March 2013 provided the first equinoctial period when all of the instruments on the Van Allen Probes spacecraft were fully operational. This interval was characterized by disturbances of outer zone electrons with two time scales of variation, diffusive and rapid dropout and restoration. A radial diffusion model was applied to the monthlong interval to confirm that electron phase space density is well described by radial diffusion for the whole month at low first invariant ≤ 400MeV/G but peaks in phase space density observed by the Energetic Particle, Composition, and Thermal Plasma (ECT) instrument suite at higher first invariant are not reproduced by radial transport from a source at higher L. The model does well for much of the monthlong interval, capturing three of four enhancements in phase space density which emerge from the outer boundary, while the strong enhancement following dropout on 17-18 March requires local acceleration at higher first invariant (M=1000 MeV/G versus 200 MeV/G) not included in our model. We have incorporated phase space density from ECT measurement at the outer boundary and plasmapause determination from the Electric Field and Waves (EFW) instrument to separate hiss and chorus loss models. Key Points March 2013 has two different time scales of energization and loss processesLow-M PSD is well described by radial diffusionHigh-M PSD has peaks that are not reproduced by RD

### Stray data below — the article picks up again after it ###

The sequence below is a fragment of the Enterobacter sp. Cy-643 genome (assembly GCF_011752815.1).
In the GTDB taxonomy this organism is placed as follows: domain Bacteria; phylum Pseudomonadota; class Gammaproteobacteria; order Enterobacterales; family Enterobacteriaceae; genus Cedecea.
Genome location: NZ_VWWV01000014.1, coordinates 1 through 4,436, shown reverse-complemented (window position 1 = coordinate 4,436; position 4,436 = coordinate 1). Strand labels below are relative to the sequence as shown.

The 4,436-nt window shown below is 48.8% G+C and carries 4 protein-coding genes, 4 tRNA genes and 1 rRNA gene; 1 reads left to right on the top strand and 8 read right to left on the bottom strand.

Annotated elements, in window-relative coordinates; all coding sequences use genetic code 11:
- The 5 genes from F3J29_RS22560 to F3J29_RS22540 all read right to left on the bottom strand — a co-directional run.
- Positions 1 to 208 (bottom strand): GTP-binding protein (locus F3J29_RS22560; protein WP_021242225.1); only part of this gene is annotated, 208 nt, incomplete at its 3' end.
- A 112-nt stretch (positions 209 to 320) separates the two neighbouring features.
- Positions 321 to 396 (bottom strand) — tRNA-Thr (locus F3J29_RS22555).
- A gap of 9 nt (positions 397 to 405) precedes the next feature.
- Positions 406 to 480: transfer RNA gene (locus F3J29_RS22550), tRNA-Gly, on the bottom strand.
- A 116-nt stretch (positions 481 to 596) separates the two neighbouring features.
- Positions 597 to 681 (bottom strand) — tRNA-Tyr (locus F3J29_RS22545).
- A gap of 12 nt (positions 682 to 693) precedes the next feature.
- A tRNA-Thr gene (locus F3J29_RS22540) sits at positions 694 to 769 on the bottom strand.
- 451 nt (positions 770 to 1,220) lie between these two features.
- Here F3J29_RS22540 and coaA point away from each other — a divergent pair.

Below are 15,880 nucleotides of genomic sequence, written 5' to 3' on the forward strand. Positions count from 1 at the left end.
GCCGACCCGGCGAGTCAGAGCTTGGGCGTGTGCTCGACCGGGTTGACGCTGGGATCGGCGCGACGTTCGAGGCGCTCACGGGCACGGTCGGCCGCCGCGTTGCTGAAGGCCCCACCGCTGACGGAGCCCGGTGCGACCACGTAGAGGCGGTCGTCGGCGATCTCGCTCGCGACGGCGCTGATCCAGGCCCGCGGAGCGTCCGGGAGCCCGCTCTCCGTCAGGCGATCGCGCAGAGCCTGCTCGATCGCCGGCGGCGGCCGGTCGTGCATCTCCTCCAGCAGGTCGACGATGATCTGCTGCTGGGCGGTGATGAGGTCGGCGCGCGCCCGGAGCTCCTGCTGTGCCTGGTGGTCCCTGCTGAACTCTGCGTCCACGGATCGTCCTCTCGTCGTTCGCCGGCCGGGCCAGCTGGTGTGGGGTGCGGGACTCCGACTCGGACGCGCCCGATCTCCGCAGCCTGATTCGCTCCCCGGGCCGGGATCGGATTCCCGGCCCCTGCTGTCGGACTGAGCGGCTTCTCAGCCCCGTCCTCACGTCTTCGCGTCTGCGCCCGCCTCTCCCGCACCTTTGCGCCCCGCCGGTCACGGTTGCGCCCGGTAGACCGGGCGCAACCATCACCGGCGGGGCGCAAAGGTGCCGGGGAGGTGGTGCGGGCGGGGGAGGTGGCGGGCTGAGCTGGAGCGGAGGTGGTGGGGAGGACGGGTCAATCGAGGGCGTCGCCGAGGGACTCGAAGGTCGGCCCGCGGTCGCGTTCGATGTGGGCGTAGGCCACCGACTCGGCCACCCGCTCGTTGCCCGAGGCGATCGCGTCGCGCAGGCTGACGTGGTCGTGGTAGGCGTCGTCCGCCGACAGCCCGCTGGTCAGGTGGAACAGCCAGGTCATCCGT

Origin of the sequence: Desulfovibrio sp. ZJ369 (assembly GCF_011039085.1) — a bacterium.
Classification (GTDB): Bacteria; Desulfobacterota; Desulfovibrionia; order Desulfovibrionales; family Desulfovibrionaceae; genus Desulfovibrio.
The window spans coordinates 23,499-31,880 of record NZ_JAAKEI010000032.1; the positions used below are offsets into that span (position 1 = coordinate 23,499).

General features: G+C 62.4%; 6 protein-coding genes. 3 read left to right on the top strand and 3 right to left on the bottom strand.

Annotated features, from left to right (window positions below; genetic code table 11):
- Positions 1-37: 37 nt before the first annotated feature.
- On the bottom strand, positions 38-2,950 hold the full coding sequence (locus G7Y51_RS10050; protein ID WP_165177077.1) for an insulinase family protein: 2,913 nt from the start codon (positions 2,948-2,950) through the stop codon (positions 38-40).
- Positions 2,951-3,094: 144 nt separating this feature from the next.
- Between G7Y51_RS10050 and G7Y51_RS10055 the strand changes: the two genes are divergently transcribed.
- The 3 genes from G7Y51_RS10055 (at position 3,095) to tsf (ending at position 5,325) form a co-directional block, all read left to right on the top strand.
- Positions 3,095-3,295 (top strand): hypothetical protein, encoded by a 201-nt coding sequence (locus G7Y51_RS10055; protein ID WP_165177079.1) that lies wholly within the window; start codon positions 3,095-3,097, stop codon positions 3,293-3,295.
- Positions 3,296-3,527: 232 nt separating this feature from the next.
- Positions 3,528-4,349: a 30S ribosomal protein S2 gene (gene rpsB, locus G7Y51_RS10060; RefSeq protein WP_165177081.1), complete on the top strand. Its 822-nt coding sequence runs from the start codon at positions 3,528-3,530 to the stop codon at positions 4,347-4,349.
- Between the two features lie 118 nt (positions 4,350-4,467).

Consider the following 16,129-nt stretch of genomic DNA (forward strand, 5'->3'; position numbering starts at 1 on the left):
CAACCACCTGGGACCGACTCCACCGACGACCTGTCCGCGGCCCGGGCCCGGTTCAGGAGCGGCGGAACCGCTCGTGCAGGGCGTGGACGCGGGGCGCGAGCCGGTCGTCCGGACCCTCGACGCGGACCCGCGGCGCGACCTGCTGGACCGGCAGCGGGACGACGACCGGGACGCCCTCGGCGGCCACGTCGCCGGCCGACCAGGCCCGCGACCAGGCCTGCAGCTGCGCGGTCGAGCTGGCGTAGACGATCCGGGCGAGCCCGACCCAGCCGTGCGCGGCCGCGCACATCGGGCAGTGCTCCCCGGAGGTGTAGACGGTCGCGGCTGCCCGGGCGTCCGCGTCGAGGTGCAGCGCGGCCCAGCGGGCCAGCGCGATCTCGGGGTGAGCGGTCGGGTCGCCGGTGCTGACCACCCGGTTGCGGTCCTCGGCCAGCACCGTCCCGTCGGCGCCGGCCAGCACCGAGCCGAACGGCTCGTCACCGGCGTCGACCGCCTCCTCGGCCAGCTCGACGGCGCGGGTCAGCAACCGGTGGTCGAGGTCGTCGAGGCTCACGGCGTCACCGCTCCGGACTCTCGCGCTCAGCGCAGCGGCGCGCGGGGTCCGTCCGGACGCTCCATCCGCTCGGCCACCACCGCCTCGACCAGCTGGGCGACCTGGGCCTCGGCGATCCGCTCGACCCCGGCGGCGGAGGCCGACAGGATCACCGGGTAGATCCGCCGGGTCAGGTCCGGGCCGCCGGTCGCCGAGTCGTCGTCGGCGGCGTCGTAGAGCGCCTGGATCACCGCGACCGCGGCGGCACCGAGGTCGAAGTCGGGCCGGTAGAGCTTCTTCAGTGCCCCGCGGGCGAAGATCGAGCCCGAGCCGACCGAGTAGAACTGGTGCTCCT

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- March 2013
- Van Allen Probes
- radial diffusion